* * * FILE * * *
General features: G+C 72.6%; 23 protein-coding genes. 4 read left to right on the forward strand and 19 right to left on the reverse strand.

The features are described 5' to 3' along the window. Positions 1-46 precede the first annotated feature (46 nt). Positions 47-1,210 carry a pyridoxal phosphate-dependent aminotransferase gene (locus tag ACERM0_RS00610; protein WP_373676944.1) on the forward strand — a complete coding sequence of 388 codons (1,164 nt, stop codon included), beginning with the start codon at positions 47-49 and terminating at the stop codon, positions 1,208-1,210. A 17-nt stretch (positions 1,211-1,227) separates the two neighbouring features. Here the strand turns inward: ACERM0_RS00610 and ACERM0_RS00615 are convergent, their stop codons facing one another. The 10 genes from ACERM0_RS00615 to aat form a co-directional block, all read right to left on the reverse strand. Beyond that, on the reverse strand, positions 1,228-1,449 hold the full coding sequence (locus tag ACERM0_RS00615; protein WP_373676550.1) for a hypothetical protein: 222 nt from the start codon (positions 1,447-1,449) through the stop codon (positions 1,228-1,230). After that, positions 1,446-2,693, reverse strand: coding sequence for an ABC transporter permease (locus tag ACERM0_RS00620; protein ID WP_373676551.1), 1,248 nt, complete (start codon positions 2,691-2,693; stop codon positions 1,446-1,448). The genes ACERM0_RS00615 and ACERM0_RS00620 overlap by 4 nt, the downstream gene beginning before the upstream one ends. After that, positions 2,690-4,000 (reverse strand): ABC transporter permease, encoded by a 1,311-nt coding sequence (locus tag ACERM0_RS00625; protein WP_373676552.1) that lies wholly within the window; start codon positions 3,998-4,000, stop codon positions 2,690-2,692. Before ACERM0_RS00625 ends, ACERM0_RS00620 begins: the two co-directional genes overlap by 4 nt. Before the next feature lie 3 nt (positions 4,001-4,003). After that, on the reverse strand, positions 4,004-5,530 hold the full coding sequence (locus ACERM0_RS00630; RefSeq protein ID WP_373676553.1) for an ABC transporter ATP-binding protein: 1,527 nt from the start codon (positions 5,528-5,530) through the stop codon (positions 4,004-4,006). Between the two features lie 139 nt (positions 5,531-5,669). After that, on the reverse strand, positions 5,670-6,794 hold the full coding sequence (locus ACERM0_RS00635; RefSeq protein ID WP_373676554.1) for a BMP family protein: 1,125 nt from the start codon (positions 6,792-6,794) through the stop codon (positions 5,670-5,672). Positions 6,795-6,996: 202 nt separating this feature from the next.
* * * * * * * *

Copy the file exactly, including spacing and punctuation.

General features: G+C 72.6%; 23 protein-coding genes. 4 read left to right on the forward strand and 19 right to left on the reverse strand.

The features are described 5' to 3' along the window. Positions 1-46 precede the first annotated feature (46 nt). Positions 47-1,210 carry a pyridoxal phosphate-dependent aminotransferase gene (locus tag ACERM0_RS00610; protein WP_373676944.1) on the forward strand — a complete coding sequence of 388 codons (1,164 nt, stop codon included), beginning with the start codon at positions 47-49 and terminating at the stop codon, positions 1,208-1,210. A 17-nt stretch (positions 1,211-1,227) separates the two neighbouring features. Here the strand turns inward: ACERM0_RS00610 and ACERM0_RS00615 are convergent, their stop codons facing one another. The 10 genes from ACERM0_RS00615 to aat form a co-directional block, all read right to left on the reverse strand. Beyond that, on the reverse strand, positions 1,228-1,449 hold the full coding sequence (locus tag ACERM0_RS00615; protein WP_373676550.1) for a hypothetical protein: 222 nt from the start codon (positions 1,447-1,449) through the stop codon (positions 1,228-1,230). After that, positions 1,446-2,693, reverse strand: coding sequence for an ABC transporter permease (locus tag ACERM0_RS00620; protein ID WP_373676551.1), 1,248 nt, complete (start codon positions 2,691-2,693; stop codon positions 1,446-1,448). The genes ACERM0_RS00615 and ACERM0_RS00620 overlap by 4 nt, the downstream gene beginning before the upstream one ends. After that, positions 2,690-4,000 (reverse strand): ABC transporter permease, encoded by a 1,311-nt coding sequence (locus tag ACERM0_RS00625; protein WP_373676552.1) that lies wholly within the window; start codon positions 3,998-4,000, stop codon positions 2,690-2,692. Before ACERM0_RS00625 ends, ACERM0_RS00620 begins: the two co-directional genes overlap by 4 nt. Before the next feature lie 3 nt (positions 4,001-4,003). After that, on the reverse strand, positions 4,004-5,530 hold the full coding sequence (locus ACERM0_RS00630; RefSeq protein ID WP_373676553.1) for an ABC transporter ATP-binding protein: 1,527 nt from the start codon (positions 5,528-5,530) through the stop codon (positions 4,004-4,006). Between the two features lie 139 nt (positions 5,531-5,669). After that, on the reverse strand, positions 5,670-6,794 hold the full coding sequence (locus ACERM0_RS00635; RefSeq protein ID WP_373676554.1) for a BMP family protein: 1,125 nt from the start codon (positions 6,792-6,794) through the stop codon (positions 5,670-5,672). Positions 6,795-6,996: 202 nt separating this feature from the next.